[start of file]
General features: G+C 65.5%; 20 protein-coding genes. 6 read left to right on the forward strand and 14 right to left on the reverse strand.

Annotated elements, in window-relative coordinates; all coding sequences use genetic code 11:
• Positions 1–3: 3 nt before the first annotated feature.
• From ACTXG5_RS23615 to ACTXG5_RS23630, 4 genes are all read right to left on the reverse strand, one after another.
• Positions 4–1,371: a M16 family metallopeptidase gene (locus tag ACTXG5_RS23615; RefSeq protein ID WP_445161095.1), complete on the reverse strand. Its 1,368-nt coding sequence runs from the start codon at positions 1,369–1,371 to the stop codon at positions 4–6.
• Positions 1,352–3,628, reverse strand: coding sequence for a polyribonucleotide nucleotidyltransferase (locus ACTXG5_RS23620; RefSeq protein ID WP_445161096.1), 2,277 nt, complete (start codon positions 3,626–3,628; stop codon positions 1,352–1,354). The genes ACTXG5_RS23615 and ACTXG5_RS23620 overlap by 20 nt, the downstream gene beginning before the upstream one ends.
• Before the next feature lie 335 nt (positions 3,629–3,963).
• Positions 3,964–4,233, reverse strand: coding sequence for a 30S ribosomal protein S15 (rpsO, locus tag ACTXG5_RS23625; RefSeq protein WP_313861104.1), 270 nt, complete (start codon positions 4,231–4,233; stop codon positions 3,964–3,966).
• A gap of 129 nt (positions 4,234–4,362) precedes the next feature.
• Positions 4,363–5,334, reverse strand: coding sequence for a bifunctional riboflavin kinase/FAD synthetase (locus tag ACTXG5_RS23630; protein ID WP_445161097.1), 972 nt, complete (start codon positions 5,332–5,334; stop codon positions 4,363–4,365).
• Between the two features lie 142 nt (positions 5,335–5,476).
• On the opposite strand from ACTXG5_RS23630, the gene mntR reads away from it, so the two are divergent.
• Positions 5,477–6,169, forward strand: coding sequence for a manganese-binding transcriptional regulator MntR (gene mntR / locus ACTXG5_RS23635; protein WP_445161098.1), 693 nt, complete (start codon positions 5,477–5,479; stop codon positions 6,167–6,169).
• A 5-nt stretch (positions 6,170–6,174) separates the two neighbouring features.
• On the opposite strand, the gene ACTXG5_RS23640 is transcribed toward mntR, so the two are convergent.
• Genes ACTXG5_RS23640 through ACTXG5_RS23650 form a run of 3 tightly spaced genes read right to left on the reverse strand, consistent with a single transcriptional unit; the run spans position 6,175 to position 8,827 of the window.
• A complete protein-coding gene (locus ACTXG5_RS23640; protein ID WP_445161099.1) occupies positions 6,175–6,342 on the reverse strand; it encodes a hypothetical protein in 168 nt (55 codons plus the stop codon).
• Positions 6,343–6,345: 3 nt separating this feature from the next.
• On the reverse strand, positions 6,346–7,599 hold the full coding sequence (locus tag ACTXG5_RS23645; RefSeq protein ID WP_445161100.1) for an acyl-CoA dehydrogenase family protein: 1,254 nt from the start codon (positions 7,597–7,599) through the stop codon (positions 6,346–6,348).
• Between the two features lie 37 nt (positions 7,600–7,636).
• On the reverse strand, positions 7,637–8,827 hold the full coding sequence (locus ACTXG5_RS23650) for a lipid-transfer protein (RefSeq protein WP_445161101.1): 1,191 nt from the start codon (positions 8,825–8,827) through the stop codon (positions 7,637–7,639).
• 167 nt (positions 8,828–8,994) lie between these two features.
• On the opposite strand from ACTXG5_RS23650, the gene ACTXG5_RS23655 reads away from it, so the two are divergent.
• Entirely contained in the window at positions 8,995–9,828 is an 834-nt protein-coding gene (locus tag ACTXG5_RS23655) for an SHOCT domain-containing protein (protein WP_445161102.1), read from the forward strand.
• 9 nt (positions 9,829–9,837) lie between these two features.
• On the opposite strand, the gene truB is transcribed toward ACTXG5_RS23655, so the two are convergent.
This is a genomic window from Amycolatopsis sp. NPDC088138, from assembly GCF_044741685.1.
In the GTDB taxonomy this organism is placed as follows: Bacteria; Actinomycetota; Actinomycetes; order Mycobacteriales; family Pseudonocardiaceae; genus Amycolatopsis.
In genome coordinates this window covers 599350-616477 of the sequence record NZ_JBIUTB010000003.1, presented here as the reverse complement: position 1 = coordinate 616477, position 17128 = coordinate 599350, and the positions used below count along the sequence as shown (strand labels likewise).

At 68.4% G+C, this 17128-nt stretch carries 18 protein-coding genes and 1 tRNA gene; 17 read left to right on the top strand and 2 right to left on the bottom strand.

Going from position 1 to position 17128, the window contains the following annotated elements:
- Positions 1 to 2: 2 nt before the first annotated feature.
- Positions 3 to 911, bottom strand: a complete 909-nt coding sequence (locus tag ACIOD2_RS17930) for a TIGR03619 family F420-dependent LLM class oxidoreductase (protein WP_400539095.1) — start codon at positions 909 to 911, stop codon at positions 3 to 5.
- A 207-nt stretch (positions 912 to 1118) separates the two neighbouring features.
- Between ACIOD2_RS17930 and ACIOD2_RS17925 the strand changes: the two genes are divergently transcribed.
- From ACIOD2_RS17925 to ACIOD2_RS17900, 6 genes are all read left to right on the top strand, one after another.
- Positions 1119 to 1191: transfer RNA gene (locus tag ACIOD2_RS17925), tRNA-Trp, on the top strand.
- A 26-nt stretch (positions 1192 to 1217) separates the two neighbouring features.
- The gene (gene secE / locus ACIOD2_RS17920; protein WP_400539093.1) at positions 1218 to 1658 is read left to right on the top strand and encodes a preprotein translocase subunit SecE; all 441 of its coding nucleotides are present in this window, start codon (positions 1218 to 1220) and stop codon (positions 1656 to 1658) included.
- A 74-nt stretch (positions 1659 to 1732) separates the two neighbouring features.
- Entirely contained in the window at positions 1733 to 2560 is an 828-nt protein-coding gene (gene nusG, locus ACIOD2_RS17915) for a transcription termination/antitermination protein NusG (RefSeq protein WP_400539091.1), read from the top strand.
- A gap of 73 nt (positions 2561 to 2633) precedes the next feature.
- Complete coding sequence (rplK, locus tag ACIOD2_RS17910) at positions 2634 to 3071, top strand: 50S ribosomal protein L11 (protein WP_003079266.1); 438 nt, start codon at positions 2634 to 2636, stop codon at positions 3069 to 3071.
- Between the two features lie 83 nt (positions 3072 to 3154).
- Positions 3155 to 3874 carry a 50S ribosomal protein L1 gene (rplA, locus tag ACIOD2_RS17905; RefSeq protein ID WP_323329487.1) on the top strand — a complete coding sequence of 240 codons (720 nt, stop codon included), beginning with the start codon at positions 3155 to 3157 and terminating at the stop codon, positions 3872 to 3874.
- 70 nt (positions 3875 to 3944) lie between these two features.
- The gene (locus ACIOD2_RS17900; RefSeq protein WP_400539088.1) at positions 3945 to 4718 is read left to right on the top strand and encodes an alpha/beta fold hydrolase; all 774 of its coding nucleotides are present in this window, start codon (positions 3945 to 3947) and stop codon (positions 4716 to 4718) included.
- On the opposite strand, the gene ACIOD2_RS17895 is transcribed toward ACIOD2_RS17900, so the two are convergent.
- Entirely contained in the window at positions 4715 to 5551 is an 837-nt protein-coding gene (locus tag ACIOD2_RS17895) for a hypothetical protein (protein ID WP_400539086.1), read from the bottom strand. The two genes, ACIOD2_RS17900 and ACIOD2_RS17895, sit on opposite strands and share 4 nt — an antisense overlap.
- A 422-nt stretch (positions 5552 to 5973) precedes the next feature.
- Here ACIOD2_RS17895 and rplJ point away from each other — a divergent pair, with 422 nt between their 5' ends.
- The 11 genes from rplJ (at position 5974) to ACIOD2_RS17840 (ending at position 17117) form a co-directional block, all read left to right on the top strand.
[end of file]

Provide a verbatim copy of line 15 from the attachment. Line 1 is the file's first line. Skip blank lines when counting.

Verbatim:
• On the opposite strand, the gene ACTXG5_RS23640 is transcribed toward mntR, so the two are convergent.